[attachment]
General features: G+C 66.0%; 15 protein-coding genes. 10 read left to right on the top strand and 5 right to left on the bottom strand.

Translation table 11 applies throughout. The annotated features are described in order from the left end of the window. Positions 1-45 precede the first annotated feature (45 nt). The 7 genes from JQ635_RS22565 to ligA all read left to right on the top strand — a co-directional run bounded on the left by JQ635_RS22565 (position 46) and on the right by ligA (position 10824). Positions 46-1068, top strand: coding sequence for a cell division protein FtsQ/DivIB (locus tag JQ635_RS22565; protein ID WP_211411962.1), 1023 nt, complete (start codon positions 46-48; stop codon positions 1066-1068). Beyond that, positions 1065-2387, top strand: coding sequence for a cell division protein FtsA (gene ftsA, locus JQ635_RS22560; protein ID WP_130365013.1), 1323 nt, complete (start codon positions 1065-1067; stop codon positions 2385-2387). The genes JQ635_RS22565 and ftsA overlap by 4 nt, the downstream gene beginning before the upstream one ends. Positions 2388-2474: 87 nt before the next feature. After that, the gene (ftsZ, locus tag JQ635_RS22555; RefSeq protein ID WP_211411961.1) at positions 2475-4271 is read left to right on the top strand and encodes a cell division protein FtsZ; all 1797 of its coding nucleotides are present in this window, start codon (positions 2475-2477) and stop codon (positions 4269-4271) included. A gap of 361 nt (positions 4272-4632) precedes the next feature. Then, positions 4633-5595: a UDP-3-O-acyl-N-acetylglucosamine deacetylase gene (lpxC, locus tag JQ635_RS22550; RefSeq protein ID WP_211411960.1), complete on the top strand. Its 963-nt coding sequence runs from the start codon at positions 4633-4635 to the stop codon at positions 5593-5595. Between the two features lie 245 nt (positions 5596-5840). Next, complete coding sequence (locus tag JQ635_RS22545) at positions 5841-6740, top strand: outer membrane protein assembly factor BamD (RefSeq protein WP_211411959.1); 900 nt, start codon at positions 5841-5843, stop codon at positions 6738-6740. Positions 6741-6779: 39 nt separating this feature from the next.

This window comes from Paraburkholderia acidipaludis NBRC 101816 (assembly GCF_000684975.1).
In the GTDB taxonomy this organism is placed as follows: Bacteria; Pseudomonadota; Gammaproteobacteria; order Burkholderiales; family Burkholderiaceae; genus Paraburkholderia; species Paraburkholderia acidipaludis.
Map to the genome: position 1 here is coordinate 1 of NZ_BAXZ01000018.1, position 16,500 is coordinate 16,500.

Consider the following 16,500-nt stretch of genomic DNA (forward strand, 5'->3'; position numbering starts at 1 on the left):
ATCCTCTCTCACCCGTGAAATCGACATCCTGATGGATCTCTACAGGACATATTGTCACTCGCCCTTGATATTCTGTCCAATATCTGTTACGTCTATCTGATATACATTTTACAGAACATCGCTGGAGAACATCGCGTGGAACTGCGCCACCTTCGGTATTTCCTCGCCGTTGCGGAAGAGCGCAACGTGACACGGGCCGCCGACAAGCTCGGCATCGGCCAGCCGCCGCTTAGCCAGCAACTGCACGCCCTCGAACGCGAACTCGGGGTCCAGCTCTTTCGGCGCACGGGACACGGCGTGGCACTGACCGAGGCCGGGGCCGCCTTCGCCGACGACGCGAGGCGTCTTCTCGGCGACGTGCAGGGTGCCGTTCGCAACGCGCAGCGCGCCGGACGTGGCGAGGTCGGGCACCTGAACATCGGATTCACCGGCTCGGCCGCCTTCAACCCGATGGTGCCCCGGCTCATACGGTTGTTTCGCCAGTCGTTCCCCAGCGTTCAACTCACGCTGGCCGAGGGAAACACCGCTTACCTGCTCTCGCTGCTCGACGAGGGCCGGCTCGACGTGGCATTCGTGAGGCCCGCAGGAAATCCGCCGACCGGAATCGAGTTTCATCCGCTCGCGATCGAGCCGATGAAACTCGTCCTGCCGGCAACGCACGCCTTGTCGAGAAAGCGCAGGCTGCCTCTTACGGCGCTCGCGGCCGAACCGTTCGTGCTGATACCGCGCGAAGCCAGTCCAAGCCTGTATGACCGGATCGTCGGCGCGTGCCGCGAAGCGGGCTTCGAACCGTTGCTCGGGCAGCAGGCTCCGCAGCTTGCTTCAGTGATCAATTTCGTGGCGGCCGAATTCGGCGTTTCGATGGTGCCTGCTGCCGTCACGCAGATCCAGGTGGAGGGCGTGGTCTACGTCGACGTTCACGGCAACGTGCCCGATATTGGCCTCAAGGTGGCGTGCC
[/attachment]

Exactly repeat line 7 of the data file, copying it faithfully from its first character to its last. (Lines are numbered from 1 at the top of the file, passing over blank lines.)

ATCCTCTCTCACCCGTGAAATCGACATCCTGATGGATCTCTACAGGACATATTGTCACTCGCCCTTGATATTCTGTCCAATATCTGTTACGTCTATCTGATATACATTTTACAGAACATCGCTGGAGAACATCGCGTGGAACTGCGCCACCTTCGGTATTTCCTCGCCGTTGCGGAAGAGCGCAACGTGACACGGGCCGCCGACAAGCTCGGCATCGGCCAGCCGCCGCTTAGCCAGCAACTGCACGCCCTCGAACGCGAACTCGGGGTCCAGCTCTTTCGGCGCACGGGACACGGCGTGGCACTGACCGAGGCCGGGGCCGCCTTCGCCGACGACGCGAGGCGTCTTCTCGGCGACGTGCAGGGTGCCGTTCGCAACGCGCAGCGCGCCGGACGTGGCGAGGTCGGGCACCTGAACATCGGATTCACCGGCTCGGCCGCCTTCAACCCGATGGTGCCCCGGCTCATACGGTTGTTTCGCCAGTCGTTCCCCAGCGTTCAACTCACGCTGGCCGAGGGAAACACCGCTTACCTGCTCTCGCTGCTCGACGAGGGCCGGCTCGACGTGGCATTCGTGAGGCCCGCAGGAAATCCGCCGACCGGAATCGAGTTTCATCCGCTCGCGATCGAGCCGATGAAACTCGTCCTGCCGGCAACGCACGCCTTGTCGAGAAAGCGCAGGCTGCCTCTTACGGCGCTCGCGGCCGAACCGTTCGTGCTGATACCGCGCGAAGCCAGTCCAAGCCTGTATGACCGGATCGTCGGCGCGTGCCGCGAAGCGGGCTTCGAACCGTTGCTCGGGCAGCAGGCTCCGCAGCTTGCTTCAGTGATCAATTTCGTGGCGGCCGAATTCGGCGTTTCGATGGTGCCTGCTGCCGTCACGCAGATCCAGGTGGAGGGCGTGGTCTACGTCGACGTTCACGGCAACGTGCCCGATATTGGCCTCAAGGTGGCGTGCC